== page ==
Pronunciation: /ˈvɛk.tər/ Explain
A vector AB with a tail A and a head B is drawn as an arrow from point A to point B.
Figure 1: Vector AB

Multiple representations of the same vector. This vector can be drawn anyplace on the graph.
Figure 2: Vector without location

A vector is a value that has both magnitude and direction. See figure 1. The magnitude is represented by the length of the line. The direction is represented by by the rotation, or angle, of the line from a reference direction. By convention, the reference direction is usually the horizontal axis from the origin to the right.

A vector is drawn as an arrow going from the tail of the vector to the head of the vector. The tail is where the vector starts, and the head is where the vector ends. See figure 1.

A vector does not have a location. This means that the same vector can be drawn anywhere on a graph. Each of the representations of a vector in figure 2 are the same vector. Each of these representations has the same magnitude and direction so they are the same vector.

Vector Components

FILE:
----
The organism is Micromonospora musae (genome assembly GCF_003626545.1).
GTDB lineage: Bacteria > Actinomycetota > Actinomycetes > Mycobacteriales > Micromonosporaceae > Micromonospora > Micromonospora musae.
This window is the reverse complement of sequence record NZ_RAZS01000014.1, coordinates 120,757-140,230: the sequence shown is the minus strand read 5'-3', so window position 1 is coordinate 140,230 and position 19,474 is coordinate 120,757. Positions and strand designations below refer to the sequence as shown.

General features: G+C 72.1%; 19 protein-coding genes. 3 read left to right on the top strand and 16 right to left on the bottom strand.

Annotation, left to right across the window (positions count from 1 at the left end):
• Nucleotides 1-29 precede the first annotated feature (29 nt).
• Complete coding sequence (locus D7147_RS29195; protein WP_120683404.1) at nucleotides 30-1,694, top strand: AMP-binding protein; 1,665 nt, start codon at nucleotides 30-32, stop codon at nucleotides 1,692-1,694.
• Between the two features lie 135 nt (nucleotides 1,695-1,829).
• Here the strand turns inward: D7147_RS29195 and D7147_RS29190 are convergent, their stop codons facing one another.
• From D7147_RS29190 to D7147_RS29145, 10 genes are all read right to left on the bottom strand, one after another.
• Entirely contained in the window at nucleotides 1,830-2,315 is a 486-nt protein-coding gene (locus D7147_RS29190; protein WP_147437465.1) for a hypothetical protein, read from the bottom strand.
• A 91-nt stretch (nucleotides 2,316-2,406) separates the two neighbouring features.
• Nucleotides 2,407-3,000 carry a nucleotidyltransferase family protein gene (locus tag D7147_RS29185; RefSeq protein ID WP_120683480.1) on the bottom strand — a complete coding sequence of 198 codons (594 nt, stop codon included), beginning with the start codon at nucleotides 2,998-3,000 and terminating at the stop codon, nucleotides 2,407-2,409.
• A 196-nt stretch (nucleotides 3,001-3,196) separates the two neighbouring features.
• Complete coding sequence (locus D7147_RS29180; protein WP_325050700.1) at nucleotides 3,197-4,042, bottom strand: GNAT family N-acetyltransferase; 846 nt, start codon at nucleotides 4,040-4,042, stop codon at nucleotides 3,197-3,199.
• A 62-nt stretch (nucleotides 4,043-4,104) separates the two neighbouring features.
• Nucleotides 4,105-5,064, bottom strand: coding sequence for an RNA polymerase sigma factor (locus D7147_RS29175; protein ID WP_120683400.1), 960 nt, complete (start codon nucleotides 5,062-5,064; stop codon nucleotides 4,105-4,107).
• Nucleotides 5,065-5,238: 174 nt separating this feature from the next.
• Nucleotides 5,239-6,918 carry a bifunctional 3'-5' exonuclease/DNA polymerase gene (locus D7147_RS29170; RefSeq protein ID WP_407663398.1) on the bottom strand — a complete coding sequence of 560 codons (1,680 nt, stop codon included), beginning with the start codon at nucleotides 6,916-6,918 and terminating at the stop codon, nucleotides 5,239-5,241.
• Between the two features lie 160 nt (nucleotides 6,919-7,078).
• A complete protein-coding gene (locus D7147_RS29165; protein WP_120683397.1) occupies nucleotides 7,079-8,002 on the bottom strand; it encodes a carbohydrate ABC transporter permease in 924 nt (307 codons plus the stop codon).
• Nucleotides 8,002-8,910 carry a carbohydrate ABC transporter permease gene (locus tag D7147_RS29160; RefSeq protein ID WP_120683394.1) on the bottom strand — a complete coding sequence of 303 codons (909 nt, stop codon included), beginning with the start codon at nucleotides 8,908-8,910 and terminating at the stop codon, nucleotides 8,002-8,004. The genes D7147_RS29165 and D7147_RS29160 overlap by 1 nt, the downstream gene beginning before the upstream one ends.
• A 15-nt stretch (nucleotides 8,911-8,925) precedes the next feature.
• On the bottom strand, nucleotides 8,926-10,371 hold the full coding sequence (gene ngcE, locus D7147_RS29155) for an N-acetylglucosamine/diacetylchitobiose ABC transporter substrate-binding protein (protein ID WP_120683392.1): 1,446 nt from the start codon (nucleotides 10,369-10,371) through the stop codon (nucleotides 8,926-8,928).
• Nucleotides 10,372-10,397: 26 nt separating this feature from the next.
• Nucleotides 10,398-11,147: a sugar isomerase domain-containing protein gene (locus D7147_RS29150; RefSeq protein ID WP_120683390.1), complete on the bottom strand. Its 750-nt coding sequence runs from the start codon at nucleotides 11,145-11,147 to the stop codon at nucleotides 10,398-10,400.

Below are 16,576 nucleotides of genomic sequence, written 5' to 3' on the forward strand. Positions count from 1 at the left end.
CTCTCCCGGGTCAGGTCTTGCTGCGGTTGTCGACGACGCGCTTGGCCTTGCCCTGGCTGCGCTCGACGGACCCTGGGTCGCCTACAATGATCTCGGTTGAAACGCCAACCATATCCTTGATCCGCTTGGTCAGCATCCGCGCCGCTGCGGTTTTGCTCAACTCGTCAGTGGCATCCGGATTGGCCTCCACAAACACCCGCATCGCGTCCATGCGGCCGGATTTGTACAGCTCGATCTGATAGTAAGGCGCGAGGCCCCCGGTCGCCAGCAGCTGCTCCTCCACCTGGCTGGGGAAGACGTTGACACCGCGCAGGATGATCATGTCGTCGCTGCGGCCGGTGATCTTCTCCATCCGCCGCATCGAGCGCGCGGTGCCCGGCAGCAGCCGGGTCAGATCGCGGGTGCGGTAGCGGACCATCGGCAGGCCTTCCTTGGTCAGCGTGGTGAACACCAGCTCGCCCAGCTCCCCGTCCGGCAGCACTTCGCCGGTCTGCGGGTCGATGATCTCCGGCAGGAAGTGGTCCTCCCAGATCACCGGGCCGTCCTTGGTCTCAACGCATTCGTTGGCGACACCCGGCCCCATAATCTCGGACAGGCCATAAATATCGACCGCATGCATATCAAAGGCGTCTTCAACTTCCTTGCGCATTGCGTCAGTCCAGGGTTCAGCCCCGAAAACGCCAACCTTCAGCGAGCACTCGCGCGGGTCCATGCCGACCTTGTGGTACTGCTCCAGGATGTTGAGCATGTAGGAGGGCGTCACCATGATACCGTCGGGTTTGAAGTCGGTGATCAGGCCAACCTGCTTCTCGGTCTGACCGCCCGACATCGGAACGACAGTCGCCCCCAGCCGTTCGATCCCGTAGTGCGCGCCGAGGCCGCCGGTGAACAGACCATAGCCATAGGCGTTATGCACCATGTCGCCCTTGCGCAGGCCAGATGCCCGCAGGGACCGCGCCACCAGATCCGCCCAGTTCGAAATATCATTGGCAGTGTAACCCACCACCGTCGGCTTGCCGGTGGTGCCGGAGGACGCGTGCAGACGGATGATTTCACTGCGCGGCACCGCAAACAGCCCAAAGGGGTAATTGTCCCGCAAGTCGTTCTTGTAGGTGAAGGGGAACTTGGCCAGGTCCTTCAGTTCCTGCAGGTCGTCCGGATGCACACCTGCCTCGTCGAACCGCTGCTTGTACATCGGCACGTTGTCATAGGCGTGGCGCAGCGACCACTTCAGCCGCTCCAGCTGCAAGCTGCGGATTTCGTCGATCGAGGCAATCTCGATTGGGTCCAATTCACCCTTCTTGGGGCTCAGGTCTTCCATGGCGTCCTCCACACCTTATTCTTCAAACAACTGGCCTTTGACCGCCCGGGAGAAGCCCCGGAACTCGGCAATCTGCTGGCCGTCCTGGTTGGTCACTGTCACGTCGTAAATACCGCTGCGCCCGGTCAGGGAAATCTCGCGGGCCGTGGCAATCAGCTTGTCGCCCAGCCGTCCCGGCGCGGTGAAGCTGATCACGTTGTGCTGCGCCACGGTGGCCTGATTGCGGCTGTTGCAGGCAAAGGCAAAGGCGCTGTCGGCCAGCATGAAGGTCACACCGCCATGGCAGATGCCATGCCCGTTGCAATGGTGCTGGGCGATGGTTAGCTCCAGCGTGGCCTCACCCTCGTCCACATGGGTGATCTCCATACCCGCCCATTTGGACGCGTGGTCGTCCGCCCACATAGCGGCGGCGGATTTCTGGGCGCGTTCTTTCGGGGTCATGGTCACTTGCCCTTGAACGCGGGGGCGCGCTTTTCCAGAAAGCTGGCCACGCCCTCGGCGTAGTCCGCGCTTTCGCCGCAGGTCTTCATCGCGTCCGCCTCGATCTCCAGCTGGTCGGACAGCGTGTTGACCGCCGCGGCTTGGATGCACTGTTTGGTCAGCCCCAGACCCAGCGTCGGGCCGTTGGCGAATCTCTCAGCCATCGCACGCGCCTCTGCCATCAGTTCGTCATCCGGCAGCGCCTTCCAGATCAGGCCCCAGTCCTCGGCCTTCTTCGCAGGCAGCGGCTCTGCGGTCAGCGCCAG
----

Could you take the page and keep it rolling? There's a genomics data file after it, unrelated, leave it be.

A 2-dimensional vector can also be expressed as an ordered pair such as (-3, 4). Each of the numbers is called a component. For the vector (-3, 4), the -3 represents the movement in the x-direction, and 4 represents the movement in the y-direction.


To obtain the magnitude of vector (x, y), use the distance formula: sqrt(x^2+y^2). For the vector (-3, 4), this is (-3)2 + 42 = √9 + 16 = √25 = 5. The magnitude of a vector x is written |x| and said, "magnitude of x".

The vector <4,-3> has a magnitude of 5
Figure 3: Graph of the vector >4,-3<


Click on the blue points and drag them to change the figure.

What can you say about points A and B if the magnitude of vector v is zero?
Manipulative 1 - Vector Created with GeoGebra.

In the manipulative, the red arrow is the vector. Point A is the starting point, or tail, of the vector. Point B is the ending point, or head, of the vector. The green dashed vectors are the horizontal component and vertical component of vector AB.

Here are some suggestions for exploring vectors.

  • Move point A to (1,1). Move point B to (2,2). Look at the value of the vector. It should be (1,1). Now move point A to (1,2). Move point B to (2,3). Look at the value of the vector. It is still (1,1). Why did the vector value not change?
  • Now move point B to (0,1). Look at the value of the vector. It should be (-1,-1). If two vectors of the same length are pointing in opposite directions, what will be their values? If one of the vectors is (a, ), what will be the value of the other vector?


Magnitude and direction of vector (2,3).
Figure 4: Magnitude and direction